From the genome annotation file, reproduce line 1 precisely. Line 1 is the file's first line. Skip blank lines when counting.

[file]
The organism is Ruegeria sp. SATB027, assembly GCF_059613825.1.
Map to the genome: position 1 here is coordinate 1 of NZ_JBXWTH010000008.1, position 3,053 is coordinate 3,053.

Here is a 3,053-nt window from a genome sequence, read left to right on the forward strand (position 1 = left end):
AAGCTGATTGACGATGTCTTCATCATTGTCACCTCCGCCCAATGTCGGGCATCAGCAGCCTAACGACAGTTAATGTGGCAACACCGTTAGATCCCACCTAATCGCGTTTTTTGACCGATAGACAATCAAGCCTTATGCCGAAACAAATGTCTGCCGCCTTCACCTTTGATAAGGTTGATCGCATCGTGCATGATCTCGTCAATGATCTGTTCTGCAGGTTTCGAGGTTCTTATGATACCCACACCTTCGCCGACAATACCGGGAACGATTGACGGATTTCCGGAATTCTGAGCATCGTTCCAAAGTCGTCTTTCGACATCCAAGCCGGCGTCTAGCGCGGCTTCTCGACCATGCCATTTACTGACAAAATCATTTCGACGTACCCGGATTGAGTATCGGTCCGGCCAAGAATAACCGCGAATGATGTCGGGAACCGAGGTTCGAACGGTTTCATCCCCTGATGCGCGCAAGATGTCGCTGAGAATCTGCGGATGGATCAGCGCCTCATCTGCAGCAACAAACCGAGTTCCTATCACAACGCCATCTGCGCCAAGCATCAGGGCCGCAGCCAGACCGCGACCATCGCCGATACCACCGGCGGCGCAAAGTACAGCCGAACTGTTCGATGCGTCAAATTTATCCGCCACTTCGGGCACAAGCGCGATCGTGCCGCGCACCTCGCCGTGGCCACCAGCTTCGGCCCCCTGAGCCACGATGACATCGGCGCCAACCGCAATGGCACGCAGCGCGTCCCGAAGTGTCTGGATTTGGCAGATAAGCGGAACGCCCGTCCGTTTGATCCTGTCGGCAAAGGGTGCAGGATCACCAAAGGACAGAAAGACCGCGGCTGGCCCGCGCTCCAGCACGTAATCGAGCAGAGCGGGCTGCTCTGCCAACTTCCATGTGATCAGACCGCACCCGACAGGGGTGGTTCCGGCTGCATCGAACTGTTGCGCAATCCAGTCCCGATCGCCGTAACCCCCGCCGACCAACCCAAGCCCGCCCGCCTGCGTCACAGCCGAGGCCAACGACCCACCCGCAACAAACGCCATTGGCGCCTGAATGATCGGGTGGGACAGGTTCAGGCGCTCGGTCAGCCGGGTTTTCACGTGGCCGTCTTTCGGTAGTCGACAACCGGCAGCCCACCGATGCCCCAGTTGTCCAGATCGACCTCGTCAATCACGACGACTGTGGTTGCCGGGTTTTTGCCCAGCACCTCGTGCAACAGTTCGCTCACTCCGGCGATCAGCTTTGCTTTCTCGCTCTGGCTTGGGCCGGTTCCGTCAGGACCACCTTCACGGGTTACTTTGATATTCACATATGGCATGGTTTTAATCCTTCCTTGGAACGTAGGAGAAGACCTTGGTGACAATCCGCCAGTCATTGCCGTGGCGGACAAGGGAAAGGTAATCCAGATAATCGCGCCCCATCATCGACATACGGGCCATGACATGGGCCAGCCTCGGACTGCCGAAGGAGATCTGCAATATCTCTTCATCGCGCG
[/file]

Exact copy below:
The organism is Ruegeria sp. SATB027, assembly GCF_059613825.1.